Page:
Lately we have started to see an interesting new trend: we have a growing number of customers, big and small, who are looking to provide their employees with a choice of experience. In other words, letting the employee chose if they are more productive with G Suite or Office365. When you say these words out loud, I admit, it sounds a bit crazy. The ‘old school’ big bank IT guy in me gravitates to questions like “what about interoperability and total cost of ownership?” However, we need to remove the barriers from our past and think differently in order to continue to attract talent and remain relevant employers. Fear not, though, there are cost effective methods to make a ‘pick your productivity experience’ scenario work. Now that IS bold!

StrataPrime is pleased to offer our own employees a choice of platform. We’ve been doing this for years now without any interoperability issues. Most recently we’ve been helping one of North America’s largest banks conduct a proof of concept for operating in a mixed Office365/G Suite environment. What we’ve seen so far is some robust demand for productivity platform choice, particularly with younger employees and recent graduates.

If you’re looking to do something different at your company, in a way that can truly transform how your employees work, don’t let FUD in the marketplace determine your organization’s journey towards workplace change and innovation. Going all-in on Cloud with Office365, G Suite, or even a combination of both, are the best available options to accelerate workplace productivity and transformation. If you’re interested in figuring out how to attract the generation of talent and to transform how your employees work, please reach out to me on LinkedIn, or at

Awareness Checklist

Your Strategic Journey is about to begin so make sure your target audience is on the bus.

I have seen both clients and companies create some really innovative strategies in answer to some of todays most disruptive trends. Each and every time I see significant investment made in both the defining of the strategic approach and the investment in the technology itself which is fantastic but more often than not the funding drops off when it comes to customer, colleague or partner awareness and or education. This never fails to amaze me because with out these people our strategy no matter how joined up and innovative will fall flat.

Having seen programmes and projects alike stall during deployment because lack of awareness or a mismatch in expectations I have created a check list which can be used for any end user impacting transformation initiative.

I hope that you get some value from this simple checklist to help you shape and build a rock solid vehicle that will help you gain the delivery success that your very expensive and well through out strategy deserves!

Submit this form to receive a link to download our free Awareness Checklist. We’ll never sell your information, or send you unsolicited email. Consult our privacy policy for more information.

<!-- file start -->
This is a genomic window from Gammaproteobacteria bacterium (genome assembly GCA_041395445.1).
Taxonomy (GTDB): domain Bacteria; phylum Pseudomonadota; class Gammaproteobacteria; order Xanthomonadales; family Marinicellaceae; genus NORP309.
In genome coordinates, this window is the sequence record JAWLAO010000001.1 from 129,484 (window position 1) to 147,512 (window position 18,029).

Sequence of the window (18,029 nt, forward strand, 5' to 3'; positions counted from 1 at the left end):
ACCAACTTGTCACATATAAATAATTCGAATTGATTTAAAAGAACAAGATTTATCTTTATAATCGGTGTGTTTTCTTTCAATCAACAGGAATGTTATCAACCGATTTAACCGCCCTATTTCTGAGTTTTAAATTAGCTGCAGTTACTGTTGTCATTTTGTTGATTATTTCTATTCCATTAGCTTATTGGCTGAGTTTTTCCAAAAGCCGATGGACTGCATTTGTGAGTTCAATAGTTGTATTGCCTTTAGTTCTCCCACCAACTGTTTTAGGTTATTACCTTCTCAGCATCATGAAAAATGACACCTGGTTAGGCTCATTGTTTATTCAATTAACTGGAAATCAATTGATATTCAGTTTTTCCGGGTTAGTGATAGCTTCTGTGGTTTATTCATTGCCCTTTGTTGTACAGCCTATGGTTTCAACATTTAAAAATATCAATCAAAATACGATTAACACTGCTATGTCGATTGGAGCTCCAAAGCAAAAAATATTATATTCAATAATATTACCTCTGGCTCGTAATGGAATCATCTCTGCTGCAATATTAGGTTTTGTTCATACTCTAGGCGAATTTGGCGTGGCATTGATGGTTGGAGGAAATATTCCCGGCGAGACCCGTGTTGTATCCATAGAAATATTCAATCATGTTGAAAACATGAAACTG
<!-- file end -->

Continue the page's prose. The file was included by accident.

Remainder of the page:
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Content Just Lost its Crown

To support our rapid growth, we recently went through the process of building a new and modern website for StrataPrime. I can be somewhat obsessed about details and how things fit together, so I was very hands-on throughout the design, content and build phases. To say that the process was enlightening, is an understatement.

My age group (early 40s) was arguably the first to truly leverage websites as part of a company’s marketing strategy and brand. As a generalisation, I’d venture to say that most of my age peers in the Consulting industry have a preconceived notion about what a website should look like and what kind of information it should contain. I’ll call it the traditional view. This approach is to slam as much deep content as possible into multiple pages and menu items. As part of the effort to create the new I came to believe that there is a better way, regardless of industry.

Today, I believe that the best websites tell a story about a business. Unfortunately, most websites, especially older established companies, are still filled with deep and wide content that visitors (let’s be honest) never take the time to read. Microsoft recently published a study indicating that Canadians have an attention span of about 8 seconds. All jokes about Canadians aside, there is no reason not to extrapolate that finding to all countries with a high level of mobile and Internet adoption. I advocate that this study and result should drive our thinking when creating website design and content. Let’s face it very few people are going to read a 10 page case study posted to a website five menu layers deep.

The first step in our website transformation was for the team to question our existing beliefs about how a website should look for a company whose primary business is Consulting and Services. This is not an easy task since old habits really do die hard. As part of the process, I spent a lot of time researching the websites of similar companies. My hope was that someone else in our industry had already reinvented this wheel. However, I quickly realized that the vast majority of our competitors have websites with an overwhelming number of menu items and an inordinate amount of deep content. There were no simple and compelling stories to be found and, arguably, no modern visual design.